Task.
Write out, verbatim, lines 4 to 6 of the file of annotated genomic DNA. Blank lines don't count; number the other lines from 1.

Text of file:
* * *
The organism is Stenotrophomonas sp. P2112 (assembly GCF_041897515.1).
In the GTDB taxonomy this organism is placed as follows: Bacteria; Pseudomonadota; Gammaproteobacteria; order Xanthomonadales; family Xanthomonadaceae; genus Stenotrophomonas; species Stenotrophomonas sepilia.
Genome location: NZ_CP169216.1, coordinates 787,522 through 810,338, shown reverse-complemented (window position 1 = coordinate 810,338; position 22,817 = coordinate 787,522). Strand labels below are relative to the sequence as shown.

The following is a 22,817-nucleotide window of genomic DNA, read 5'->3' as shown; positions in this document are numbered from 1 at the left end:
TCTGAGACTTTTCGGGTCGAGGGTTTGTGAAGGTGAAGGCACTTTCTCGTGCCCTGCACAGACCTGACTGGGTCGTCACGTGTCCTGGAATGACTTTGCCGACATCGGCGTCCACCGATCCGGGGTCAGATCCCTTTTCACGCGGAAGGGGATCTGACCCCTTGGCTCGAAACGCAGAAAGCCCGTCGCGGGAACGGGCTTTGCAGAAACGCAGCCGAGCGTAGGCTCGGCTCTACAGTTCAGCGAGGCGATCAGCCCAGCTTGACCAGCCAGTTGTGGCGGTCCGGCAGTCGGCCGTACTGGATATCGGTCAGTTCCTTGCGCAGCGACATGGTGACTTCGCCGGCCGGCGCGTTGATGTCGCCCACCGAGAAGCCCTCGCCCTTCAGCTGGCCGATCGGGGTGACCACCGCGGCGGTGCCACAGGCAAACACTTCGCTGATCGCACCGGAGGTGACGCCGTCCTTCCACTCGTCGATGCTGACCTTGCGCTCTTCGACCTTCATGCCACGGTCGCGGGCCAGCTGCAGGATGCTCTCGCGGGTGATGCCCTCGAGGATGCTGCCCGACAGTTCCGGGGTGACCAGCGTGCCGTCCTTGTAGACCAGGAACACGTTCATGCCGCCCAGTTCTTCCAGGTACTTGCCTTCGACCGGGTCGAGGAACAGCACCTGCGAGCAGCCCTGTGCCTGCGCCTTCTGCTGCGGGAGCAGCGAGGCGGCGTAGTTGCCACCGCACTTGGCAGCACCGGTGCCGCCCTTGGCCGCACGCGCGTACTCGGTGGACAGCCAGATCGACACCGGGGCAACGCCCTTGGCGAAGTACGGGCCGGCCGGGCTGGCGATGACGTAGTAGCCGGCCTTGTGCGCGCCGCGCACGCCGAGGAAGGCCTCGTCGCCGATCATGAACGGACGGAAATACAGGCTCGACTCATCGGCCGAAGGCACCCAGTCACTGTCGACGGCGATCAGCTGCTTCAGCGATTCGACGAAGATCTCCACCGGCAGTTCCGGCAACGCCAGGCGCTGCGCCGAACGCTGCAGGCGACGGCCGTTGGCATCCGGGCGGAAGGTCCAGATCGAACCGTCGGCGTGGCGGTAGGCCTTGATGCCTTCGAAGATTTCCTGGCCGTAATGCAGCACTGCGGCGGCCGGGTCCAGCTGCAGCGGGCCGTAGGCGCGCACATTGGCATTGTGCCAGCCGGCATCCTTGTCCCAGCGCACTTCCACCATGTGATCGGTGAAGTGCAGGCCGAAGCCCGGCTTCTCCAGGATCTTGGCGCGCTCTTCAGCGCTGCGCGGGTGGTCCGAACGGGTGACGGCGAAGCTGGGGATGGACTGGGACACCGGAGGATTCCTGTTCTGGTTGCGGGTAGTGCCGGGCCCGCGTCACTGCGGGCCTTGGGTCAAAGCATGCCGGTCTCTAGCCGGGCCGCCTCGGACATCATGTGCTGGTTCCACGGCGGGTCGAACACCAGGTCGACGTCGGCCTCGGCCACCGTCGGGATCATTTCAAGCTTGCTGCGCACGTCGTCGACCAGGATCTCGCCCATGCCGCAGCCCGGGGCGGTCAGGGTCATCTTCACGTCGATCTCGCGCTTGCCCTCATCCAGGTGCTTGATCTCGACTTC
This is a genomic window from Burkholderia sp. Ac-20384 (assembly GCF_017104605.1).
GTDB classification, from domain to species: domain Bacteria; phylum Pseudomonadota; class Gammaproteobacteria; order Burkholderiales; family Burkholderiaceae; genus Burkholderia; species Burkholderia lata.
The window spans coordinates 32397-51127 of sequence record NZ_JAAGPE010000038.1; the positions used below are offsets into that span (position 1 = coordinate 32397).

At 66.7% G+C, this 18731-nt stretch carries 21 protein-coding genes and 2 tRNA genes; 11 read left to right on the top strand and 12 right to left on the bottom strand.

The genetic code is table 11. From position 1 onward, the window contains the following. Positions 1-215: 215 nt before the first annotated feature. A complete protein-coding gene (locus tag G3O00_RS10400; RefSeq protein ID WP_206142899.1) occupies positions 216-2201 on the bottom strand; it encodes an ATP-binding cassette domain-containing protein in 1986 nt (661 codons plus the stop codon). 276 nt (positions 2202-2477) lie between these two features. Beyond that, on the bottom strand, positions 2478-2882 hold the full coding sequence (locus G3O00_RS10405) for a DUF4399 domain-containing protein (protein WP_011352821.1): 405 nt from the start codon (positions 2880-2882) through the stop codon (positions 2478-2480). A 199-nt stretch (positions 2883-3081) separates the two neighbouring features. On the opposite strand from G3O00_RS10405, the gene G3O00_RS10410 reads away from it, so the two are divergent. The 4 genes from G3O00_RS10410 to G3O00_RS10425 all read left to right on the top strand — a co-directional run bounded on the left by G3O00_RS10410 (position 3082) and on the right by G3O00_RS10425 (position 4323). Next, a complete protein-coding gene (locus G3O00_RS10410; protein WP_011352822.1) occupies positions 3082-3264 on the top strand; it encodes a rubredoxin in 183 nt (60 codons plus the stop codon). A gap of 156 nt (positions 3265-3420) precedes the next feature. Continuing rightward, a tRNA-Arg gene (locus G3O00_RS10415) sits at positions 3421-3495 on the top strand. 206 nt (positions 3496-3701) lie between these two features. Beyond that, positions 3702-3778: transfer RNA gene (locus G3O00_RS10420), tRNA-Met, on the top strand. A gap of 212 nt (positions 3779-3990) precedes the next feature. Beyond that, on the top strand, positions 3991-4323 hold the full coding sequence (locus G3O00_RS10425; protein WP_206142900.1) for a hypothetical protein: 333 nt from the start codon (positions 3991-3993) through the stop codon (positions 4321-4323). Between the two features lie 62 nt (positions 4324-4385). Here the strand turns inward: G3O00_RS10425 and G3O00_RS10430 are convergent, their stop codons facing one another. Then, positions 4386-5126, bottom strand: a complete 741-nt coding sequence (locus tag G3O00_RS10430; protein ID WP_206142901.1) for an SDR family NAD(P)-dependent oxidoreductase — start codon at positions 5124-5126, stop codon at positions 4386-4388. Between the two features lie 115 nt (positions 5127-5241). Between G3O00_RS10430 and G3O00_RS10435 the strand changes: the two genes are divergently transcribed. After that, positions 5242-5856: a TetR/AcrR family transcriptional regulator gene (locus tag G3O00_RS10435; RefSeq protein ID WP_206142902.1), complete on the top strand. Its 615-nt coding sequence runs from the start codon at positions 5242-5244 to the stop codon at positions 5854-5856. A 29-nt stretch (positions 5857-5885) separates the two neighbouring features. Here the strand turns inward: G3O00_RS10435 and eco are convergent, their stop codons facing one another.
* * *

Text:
The following is a 22,817-nucleotide window of genomic DNA, read 5'->3' as shown; positions in this document are numbered from 1 at the left end:
TCTGAGACTTTTCGGGTCGAGGGTTTGTGAAGGTGAAGGCACTTTCTCGTGCCCTGCACAGACCTGACTGGGTCGTCACGTGTCCTGGAATGACTTTGCCGACATCGGCGTCCACCGATCCGGGGTCAGATCCCTTTTCACGCGGAAGGGGATCTGACCCCTTGGCTCGAAACGCAGAAAGCCCGTCGCGGGAACGGGCTTTGCAGAAACGCAGCCGAGCGTAGGCTCGGCTCTACAGTTCAGCGAGGCGATCAGCCCAGCTTGACCAGCCAGTTGTGGCGGTCCGGCAGTCGGCCGTACTGGATATCGGTCAGTTCCTTGCGCAGCGACATGGTGACTTCGCCGGCCGGCGCGTTGATGTCGCCCACCGAGAAGCCCTCGCCCTTCAGCTGGCCGATCGGGGTGACCACCGCGGCGGTGCCACAGGCAAACACTTCGCTGATCGCACCGGAGGTGACGCCGTCCTTCCACTCGTCGATGCTGACCTTGCGCTCTTCGACCTTCATGCCACGGTCGCGGGCCAGCTGCAGGATGCTCTCGCGGGTGATGCCCTCGAGGATGCTGCCCGACAGTTCCGGGGTGACCAGCGTGCCGTCCTTGTAGACCAGGAACACGTTCATGCCGCCCAGTTCTTCCAGGTACTTGCCTTCGACCGGGTCGAGGAACAGCACCTGCGAGCAGCCCTGTGCCTGCGCCTTCTGCTGCGGGAGCAGCGAGGCGGCGTAGTTGCCACCGCACTTGGCAGCACCGGTGCCGCCCTTGGCCGCACGCGCGTACTCGGTGGACAGCCAGATCGACACCGGGGCAACGCCCTTGGCGAAGTACGGGCCGGCCGGGCTGGCGATGACGTAGTAGCCGGCCTTGTGCGCGCCGCGCACGCCGAGGAAGGCCTCGTCGCCGATCATGAACGGACGGAAATACAGGCTCGACTCATCGGCCGAAGGCACCCAGTCACTGTCGACGGCGATCAGCTGCTTCAGCGATTCGACGAAGATCTCCACCGGCAGTTCCGGCAACGCCAGGCGCTGCGCCGAACGCTGCAGGCGACGGCCGTTGGCATCCGGGCGGAAGGTCCAGATCGAACCGTCGGCGTGGCGGTAGGCCTTGATGCCTTCGAAGATTTCCTGGCCGTAATGCAGCACTGCGGCGGCCGGGTCCAGCTGCAGCGGGCCGTAGGCGCGCACATTGGCATTGTGCCAGCCGGCATCCTTGTCCCAGCGCACTTCCACCATGTGATCGGTGAAGTGCAGGCCGAAGCCCGGCTTCTCCAGGATCTTGGCGCGCTCTTCAGCGCTGCGCGGGTGGTCCGAACGGGTGACGGCGAAGCTGGGGATGGACTGGGACACCGGAGGATTCCTGTTCTGGTTGCGGGTAGTGCCGGGCCCGCGTCACTGCGGGCCTTGGGTCAAAGCATGCCGGTCTCTAGCCGGGCCGCCTCGGACATCATGTGCTGGTTCCACGGCGGGTCGAACACCAGGTCGACGTCGGCCTCGGCCACCGTCGGGATCATTTCAAGCTTGCTGCGCACGTCGTCGACCAGGATCTCGCCCATGCCGCAGCCCGGGGCGGTCAGGGTCATCTTCACGTCGATCTCGCGCTTGCCCTCATCCAGGTGCTTGATCTCGACTTC
This is a genomic window from Burkholderia sp. Ac-20384 (assembly GCF_017104605.1).